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This article in CS

  1. Vol. 15 No. 3, p. 378-382
     
    Received: Oct 10, 1974
    Published: May, 1975


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doi:10.2135/cropsci1975.0011183X001500030029x

Isogenic Analysis of Productivity in Barley: Interaction of Genes Affecting Awn Length and Leaf-spotting1

  1. C. W. Schaller and
  2. C. O. Qualset2

Abstract

Abstract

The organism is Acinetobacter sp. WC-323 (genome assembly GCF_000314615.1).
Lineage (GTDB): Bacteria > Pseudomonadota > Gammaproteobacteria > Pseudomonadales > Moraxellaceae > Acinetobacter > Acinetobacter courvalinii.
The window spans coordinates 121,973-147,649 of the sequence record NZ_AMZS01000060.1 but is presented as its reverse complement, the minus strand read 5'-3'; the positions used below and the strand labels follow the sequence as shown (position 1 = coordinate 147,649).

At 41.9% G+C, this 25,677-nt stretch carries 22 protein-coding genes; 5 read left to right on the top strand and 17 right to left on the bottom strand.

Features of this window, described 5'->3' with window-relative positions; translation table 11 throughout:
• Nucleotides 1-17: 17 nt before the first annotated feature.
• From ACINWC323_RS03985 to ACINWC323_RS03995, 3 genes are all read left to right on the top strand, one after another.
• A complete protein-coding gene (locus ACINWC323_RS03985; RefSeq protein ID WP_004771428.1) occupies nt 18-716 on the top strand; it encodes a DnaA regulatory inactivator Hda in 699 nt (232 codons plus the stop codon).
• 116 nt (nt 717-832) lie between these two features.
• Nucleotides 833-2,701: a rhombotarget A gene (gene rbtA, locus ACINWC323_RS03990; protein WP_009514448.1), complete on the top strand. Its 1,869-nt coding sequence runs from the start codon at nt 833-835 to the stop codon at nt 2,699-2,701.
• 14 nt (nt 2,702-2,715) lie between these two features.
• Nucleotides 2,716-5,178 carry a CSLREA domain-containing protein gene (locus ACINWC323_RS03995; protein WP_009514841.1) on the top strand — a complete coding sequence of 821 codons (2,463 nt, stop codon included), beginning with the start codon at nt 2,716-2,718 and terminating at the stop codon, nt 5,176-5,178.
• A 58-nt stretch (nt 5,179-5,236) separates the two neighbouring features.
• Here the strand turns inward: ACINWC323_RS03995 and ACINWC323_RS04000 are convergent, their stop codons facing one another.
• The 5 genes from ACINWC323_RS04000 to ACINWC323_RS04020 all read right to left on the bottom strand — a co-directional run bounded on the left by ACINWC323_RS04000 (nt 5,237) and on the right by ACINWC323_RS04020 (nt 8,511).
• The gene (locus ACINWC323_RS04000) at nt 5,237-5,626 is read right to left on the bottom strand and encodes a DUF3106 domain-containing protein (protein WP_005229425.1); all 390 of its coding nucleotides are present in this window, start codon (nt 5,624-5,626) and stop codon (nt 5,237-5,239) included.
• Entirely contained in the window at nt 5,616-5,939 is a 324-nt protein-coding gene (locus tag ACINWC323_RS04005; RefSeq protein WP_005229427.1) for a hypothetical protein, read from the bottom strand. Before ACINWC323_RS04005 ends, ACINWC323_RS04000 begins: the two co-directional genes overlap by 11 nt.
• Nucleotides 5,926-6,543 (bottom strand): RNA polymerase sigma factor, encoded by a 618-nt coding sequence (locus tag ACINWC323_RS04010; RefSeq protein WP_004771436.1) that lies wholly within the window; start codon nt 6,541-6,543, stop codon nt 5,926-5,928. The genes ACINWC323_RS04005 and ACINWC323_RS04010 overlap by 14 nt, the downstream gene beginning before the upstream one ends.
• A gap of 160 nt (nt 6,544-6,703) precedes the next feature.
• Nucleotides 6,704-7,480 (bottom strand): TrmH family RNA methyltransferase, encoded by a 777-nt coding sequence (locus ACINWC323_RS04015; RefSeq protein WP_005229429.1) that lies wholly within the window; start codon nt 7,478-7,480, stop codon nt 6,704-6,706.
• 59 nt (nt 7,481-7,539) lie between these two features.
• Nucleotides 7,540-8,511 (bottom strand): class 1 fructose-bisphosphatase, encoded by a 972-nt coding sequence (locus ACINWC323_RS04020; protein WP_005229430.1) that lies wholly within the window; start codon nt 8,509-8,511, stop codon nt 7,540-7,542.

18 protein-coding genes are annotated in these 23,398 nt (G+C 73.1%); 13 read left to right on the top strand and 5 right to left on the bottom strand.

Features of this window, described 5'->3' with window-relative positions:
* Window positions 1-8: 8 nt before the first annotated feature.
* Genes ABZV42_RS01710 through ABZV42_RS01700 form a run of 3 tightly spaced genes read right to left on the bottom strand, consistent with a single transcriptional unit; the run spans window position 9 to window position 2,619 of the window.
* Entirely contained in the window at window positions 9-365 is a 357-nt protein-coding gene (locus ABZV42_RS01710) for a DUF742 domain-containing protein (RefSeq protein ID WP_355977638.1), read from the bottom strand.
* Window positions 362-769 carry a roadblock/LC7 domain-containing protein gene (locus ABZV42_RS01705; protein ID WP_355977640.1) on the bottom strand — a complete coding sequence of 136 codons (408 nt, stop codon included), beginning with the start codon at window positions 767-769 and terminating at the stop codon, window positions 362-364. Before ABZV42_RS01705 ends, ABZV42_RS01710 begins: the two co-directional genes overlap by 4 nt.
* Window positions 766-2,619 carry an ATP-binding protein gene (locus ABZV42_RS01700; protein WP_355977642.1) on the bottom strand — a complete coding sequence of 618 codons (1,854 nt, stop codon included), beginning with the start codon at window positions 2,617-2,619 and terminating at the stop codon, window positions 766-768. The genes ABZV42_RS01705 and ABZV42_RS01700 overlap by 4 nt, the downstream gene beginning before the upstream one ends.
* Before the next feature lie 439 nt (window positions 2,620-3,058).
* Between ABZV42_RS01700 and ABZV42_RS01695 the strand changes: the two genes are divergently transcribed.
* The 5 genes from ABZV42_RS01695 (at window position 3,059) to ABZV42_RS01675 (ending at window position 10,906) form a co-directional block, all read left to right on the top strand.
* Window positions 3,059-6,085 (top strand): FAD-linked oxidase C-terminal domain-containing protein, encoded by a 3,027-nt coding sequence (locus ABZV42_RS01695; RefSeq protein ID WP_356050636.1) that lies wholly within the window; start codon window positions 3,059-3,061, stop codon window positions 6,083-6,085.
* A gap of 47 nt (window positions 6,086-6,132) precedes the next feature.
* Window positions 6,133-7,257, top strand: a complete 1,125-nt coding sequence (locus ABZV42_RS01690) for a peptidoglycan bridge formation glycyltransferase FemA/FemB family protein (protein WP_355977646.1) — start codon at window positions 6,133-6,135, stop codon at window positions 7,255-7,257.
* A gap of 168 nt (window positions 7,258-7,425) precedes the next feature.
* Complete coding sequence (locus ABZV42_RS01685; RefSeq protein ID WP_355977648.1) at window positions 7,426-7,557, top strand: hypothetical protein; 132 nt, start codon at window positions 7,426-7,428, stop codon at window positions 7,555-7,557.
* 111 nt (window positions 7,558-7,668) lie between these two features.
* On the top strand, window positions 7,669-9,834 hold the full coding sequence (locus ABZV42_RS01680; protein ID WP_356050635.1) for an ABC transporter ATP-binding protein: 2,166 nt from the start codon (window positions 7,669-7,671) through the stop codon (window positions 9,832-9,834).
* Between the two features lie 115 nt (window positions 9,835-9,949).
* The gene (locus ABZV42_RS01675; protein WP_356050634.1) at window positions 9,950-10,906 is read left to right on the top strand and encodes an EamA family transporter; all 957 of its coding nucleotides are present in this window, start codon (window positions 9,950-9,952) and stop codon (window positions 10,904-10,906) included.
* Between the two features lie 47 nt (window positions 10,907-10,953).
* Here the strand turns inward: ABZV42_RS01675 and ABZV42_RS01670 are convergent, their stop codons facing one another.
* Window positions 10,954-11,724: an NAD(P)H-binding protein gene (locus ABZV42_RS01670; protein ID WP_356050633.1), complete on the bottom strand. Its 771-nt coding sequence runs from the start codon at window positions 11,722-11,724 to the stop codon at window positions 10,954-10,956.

A dominant leaf-spotting mutation (Sp sp) was studied in combination with two genes that control awn development in barley (Hordeum vulgare L.). Eight isogenic lines, normal green and spotted in each of four awn genotypes (‘Awnless’ and ‘Quarter,’ ‘Half,’ and ‘Full-awned’) of ‘Atlas,’ were evaluated in field experiments for 3 years. Leaf-spotting was expressed similarly in all awn genotypes (i.e., about 1.5% leaf coverage in the seedling stage and 15.6% in the adult stage). Mean grain yield was reduced 13.6% in the spotted genotypes compared to green, but the effect decreased linearly with increasing awn length (16.9, 14.7, 13.1, and 10.1% for Awnless and Quarter, Half, and Full-awned, respectively). Kernel size and plant height showed a similar pattern, but the effect of spotting on total and fertile floret numbers was the opposite, being increased linearly with increasing awn development. Tillering was unaffected by either the awn or leaf-spot loci. The developmental effects of leaf-spotting on yield were similar to those caused by stress environments such as drought, disease, or high temperature conditions. Awn development during seedling growth apparently imposes developmental stress, thus long-awned types are detrimental when additional stress conditions are present. However, if stress is applied later in development, the awn with its assimilatory activities, can minimize the stress effects on yield.

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